People can enter by visiting Grannys.ca and submitting a short story describing why this would be a special time to bring loved ones home or share the best/worst Thanksgiving experience.
A free outdoor concert this summer will have the normally quiet town of Clear Lake set into party mode.
Manitoba Homecoming 2010 and Riding Mountain National Park are presenting Doc Walker and Sierra Noble on Saturday, August 21 in the Wasagaming town site.
“There’s nothing like enjoying great Manitoba talent on an outdoor stage,” said Kevin Walters, Executive Director, Manitoba Homecoming 2010. “This concert will definitely be worth coming home for!”
The bands will hit the stage at 6:30 p.m.
Other events at Clear Lake this summer include:
Canada Day — Citizenship ceremony, mixed with cultural and local entertainment (free entry)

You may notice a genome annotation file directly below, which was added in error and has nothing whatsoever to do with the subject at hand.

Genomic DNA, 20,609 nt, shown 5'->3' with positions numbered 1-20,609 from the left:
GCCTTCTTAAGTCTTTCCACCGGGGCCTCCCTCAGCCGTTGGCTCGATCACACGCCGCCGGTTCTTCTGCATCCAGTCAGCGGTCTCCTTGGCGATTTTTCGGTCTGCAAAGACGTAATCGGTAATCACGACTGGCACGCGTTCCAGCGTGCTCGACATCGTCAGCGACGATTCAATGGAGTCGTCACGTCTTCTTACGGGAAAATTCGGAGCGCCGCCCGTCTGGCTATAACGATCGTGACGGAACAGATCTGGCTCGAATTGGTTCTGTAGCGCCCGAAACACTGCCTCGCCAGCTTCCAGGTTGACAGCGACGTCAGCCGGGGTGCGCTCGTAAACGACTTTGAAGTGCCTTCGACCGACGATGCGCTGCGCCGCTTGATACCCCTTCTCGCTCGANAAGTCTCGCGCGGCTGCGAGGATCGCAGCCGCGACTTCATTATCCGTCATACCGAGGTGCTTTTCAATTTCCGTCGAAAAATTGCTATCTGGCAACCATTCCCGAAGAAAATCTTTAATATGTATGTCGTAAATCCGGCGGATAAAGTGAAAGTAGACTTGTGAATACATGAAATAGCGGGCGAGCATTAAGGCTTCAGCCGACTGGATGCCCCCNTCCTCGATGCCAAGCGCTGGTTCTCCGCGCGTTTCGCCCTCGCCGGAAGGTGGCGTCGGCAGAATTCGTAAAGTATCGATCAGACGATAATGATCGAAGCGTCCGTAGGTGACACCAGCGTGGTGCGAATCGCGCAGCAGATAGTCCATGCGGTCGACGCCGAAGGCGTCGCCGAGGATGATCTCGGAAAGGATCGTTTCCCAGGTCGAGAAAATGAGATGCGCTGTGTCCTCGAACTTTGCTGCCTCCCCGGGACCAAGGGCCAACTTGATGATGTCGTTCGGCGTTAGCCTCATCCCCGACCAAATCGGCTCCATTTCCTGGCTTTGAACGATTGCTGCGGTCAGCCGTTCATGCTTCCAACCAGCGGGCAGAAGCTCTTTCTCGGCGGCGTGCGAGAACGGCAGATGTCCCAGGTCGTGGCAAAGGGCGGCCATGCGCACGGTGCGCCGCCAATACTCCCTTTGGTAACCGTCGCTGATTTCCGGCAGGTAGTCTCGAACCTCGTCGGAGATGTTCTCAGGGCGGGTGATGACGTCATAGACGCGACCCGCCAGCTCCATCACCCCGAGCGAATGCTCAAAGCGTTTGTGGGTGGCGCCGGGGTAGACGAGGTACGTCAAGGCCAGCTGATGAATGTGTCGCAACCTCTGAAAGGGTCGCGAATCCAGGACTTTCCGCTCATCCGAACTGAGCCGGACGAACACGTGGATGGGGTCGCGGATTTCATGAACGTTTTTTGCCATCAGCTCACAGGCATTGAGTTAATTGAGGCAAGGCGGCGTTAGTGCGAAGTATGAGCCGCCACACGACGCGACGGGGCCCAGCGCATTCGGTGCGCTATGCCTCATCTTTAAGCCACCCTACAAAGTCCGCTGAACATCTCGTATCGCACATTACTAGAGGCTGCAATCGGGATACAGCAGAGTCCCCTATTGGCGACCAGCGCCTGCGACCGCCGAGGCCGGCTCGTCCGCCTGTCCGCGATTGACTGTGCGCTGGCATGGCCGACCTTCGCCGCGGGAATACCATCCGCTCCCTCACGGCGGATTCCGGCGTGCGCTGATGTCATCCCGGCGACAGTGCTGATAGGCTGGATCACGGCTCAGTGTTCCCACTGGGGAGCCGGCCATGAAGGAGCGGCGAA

July 17 — Parks Day (free entry)
July 24-25 — Clear Lake Celebration Weekend
August 6-8 — Wasagaming Weekend
In addition to the August 21 concert, the Wasagaming community plans to host several activities during Homecoming weekend including the annual Boo in the Park event celebrating Halloween in summer. More information on activities is available at www.pc.gc.ca/riding.
Manitoba Homecoming 2010 is pulling out all the stops for a big name concert lineup on Saturday, July 3 to coincide with Queen Elizabeth II‘s visit to Winnipeg.
The Scotiabank stage at The Forks will host the free Concert for Human Rights, including a set of performers with local ties to the city.
The list of performers include Chantal Kreviazuk, Chic Gamine, Eagle & Hawk, Sierra Noble, Inward Eye, Keith and Renee, Dominique Reynolds, The Duhks, Corneille, Les Surveillantes, and both the Winnipeg Symphony Orchestra and Royal Winnipeg Ballet.
A bilingual concert will follow the Queen’s visit, and will air on TFO later this year.
“We look forward to kicking off summer with a concert that not only showcases great local talent but promotes human rights at the same time,” said Kevin Walters, Executive Director of Manitoba Homecoming 2010.